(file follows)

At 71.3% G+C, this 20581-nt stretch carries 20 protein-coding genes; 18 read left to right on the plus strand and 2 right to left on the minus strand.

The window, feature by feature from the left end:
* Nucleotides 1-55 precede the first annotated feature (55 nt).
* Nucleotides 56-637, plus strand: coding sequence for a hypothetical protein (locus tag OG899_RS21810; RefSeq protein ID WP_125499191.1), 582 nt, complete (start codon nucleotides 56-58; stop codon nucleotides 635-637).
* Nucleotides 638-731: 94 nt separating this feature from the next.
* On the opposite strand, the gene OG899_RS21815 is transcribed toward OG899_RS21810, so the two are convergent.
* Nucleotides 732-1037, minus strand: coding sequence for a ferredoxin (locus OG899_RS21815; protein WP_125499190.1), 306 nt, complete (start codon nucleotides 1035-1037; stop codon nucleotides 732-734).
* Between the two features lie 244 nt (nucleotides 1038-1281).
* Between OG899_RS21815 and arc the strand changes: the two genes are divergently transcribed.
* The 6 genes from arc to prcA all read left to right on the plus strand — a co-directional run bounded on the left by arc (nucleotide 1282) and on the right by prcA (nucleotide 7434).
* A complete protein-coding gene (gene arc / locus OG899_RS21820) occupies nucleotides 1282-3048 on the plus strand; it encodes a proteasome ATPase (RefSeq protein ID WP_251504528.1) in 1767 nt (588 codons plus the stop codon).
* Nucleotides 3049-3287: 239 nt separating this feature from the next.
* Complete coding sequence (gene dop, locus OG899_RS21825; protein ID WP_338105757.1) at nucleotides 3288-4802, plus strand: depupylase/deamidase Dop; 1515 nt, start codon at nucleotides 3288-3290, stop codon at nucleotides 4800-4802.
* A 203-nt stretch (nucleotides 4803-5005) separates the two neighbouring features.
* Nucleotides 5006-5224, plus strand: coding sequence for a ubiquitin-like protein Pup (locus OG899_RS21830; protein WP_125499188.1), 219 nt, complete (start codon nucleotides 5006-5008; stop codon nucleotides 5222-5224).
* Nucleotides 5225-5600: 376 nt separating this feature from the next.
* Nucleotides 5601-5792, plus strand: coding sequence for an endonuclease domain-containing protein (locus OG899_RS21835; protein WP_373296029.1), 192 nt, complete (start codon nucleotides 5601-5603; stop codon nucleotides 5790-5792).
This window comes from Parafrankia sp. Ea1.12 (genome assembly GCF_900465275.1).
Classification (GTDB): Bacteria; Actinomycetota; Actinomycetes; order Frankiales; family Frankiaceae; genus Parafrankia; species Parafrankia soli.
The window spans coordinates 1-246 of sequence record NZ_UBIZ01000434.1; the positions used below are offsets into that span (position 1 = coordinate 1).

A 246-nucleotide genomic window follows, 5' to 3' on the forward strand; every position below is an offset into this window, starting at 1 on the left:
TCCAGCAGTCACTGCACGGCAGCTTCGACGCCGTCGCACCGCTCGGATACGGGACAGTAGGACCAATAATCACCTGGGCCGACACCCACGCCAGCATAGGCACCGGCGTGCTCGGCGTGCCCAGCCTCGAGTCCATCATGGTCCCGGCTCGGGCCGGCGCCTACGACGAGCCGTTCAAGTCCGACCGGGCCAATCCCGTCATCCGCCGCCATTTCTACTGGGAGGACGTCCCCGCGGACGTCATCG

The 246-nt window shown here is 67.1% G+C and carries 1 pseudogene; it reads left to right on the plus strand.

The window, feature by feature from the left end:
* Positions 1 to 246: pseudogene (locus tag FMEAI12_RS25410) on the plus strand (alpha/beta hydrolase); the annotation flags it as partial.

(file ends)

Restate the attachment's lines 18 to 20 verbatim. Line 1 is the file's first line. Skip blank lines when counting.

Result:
This window comes from Parafrankia sp. Ea1.12 (genome assembly GCF_900465275.1).
Classification (GTDB): Bacteria; Actinomycetota; Actinomycetes; order Frankiales; family Frankiaceae; genus Parafrankia; species Parafrankia soli.
The window spans coordinates 1-246 of sequence record NZ_UBIZ01000434.1; the positions used below are offsets into that span (position 1 = coordinate 1).